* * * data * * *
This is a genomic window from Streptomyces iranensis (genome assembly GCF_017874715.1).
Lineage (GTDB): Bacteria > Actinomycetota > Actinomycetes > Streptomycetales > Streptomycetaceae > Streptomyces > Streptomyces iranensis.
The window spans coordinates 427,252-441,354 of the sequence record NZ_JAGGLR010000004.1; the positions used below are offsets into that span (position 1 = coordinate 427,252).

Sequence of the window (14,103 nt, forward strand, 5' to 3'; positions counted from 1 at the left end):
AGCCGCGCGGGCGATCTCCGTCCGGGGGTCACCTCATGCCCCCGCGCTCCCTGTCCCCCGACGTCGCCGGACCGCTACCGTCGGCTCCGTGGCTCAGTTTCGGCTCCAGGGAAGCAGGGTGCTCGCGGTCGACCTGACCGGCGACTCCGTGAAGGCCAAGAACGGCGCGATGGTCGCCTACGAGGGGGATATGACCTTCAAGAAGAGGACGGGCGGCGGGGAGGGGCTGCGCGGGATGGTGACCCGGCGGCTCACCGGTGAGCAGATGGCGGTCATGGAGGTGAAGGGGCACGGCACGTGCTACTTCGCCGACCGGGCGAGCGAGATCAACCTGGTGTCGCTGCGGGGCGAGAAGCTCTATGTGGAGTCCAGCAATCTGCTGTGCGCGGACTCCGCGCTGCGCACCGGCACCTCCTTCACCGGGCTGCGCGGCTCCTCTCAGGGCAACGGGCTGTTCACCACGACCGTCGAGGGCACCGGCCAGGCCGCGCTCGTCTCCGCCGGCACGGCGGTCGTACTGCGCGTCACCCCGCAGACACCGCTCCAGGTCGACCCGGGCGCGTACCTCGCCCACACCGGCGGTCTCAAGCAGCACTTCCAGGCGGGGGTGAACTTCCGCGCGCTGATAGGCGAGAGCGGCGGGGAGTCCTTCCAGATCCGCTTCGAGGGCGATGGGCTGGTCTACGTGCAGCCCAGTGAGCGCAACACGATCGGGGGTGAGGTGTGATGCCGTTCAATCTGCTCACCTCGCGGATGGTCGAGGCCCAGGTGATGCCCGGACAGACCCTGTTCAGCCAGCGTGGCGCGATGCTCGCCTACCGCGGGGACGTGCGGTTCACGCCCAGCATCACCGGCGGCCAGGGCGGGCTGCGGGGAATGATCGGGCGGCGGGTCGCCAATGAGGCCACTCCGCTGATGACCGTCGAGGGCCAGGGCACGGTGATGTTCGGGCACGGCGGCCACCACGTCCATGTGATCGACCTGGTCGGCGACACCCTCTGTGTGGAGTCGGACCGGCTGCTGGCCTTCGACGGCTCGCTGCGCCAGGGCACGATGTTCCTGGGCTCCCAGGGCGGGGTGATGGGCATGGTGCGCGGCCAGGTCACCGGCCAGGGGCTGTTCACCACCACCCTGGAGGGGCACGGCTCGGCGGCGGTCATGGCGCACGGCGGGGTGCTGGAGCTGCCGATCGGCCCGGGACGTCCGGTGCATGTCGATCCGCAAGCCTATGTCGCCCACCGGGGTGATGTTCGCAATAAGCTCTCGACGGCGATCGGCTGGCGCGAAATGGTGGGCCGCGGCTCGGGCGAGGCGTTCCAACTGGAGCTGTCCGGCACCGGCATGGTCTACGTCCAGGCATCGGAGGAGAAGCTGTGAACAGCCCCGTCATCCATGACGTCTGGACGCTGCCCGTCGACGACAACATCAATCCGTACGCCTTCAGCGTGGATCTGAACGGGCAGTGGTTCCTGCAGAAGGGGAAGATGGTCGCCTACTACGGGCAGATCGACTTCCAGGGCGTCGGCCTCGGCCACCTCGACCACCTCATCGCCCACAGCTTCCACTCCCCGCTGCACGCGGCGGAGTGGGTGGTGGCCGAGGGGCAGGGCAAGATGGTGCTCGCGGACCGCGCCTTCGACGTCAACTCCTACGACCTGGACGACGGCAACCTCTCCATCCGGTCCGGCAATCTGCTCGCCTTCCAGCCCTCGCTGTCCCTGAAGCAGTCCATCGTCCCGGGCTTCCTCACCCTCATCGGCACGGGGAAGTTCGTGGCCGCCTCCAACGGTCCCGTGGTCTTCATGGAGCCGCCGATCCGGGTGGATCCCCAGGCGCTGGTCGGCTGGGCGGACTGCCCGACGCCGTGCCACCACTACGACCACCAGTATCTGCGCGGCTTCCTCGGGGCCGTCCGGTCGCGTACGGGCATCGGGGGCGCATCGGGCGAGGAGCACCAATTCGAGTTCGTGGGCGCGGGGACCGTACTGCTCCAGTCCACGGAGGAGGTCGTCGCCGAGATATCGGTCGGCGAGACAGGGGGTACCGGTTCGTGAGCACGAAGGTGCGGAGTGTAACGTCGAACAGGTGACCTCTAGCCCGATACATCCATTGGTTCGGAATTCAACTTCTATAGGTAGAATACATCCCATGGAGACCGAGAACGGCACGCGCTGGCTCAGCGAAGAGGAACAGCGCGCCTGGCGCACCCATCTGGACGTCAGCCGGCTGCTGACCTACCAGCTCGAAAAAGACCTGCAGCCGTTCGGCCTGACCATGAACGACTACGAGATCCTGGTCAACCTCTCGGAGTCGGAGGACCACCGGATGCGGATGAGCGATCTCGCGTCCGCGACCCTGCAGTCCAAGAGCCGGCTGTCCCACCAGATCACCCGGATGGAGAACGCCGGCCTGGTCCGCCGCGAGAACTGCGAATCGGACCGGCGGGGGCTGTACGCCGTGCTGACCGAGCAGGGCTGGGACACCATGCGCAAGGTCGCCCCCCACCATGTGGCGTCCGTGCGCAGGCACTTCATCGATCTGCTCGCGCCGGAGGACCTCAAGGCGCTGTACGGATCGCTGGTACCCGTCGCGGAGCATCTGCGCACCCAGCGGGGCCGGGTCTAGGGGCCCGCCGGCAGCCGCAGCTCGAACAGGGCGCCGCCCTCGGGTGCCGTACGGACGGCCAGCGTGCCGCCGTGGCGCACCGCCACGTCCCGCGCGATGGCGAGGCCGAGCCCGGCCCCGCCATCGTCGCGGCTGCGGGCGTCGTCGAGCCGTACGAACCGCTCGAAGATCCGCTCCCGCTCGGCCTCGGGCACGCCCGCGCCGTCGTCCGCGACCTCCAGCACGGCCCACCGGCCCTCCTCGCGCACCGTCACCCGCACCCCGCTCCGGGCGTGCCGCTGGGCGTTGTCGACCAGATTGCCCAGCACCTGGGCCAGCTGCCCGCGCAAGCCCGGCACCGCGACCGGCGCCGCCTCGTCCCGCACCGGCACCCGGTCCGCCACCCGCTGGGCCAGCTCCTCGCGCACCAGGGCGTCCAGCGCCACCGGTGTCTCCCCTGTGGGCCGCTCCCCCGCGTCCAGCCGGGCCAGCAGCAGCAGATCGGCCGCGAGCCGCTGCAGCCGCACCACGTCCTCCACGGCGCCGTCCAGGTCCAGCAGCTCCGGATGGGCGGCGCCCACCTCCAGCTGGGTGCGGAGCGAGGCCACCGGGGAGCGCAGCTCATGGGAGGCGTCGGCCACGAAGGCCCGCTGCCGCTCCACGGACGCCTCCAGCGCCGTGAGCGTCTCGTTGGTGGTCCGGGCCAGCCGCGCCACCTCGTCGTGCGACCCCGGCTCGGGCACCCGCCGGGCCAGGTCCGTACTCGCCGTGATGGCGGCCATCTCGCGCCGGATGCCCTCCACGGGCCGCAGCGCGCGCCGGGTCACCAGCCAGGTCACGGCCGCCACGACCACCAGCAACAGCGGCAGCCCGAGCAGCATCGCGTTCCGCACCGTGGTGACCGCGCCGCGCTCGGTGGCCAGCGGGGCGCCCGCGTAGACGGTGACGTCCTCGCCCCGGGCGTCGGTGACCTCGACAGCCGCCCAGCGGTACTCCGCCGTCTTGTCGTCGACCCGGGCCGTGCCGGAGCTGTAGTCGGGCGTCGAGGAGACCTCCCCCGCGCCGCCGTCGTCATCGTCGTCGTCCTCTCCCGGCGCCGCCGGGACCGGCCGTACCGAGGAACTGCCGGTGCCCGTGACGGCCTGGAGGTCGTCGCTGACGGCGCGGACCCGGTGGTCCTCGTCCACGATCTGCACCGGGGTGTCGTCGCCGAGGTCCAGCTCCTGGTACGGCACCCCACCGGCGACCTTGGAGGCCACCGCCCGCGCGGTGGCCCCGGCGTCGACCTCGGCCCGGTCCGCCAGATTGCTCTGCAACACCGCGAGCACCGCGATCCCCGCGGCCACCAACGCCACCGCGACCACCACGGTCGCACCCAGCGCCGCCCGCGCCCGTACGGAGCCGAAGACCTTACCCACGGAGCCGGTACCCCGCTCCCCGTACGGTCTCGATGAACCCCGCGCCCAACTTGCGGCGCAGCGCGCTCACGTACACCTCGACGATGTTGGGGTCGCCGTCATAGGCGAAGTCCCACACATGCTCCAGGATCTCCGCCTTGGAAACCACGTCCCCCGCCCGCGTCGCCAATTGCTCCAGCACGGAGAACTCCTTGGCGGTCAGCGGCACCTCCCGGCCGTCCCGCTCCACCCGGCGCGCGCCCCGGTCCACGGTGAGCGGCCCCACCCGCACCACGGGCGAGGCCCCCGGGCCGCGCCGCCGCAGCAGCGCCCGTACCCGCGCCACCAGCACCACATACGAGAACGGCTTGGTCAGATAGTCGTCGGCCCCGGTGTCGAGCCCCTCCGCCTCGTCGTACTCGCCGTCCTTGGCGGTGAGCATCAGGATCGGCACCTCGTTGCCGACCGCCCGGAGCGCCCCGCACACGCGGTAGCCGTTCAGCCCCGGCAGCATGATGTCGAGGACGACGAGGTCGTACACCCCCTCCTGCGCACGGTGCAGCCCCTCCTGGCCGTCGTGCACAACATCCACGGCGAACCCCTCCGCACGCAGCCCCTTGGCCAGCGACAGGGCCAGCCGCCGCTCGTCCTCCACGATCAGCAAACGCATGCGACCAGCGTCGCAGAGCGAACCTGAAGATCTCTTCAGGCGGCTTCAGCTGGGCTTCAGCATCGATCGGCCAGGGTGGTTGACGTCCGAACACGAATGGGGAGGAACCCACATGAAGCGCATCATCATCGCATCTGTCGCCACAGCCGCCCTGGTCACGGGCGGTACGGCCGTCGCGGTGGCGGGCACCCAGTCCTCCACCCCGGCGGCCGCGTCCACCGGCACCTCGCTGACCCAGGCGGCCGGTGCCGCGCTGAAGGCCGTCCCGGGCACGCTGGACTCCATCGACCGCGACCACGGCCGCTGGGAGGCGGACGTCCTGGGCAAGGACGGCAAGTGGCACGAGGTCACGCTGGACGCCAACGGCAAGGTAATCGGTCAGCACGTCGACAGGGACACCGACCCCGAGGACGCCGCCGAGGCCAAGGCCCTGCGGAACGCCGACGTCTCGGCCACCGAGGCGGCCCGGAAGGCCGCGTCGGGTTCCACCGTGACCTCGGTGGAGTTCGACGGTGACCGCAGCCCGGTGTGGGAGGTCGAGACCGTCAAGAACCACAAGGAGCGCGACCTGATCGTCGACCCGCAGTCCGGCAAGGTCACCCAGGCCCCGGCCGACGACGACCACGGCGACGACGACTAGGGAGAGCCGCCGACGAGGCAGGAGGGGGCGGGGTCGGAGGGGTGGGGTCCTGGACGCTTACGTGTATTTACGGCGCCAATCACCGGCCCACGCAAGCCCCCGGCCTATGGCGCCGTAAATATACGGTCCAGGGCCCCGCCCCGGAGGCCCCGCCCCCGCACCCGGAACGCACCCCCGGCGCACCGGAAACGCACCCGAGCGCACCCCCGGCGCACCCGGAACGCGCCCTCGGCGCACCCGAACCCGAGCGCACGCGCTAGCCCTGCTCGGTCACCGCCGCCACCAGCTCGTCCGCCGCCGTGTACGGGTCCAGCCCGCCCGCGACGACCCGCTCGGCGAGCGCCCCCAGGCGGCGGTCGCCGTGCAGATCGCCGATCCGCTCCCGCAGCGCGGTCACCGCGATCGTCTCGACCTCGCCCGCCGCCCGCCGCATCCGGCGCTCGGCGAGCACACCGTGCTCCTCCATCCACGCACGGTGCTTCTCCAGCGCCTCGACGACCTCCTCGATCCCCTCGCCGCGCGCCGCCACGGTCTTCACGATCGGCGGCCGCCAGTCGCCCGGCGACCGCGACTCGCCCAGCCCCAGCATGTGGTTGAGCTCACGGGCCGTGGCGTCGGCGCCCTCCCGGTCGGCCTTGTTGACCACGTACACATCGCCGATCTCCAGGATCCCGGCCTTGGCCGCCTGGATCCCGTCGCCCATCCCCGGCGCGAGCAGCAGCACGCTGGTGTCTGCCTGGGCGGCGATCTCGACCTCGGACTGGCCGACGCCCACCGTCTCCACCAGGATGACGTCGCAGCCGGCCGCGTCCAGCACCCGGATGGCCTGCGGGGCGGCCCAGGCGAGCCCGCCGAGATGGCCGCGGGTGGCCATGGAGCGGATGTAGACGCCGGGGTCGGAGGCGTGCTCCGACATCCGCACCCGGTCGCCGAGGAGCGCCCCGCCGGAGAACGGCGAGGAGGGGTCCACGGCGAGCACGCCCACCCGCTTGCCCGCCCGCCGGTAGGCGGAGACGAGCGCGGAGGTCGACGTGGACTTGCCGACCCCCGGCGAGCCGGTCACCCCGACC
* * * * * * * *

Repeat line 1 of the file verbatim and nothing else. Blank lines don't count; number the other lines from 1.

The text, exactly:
This is a genomic window from Streptomyces iranensis (genome assembly GCF_017874715.1).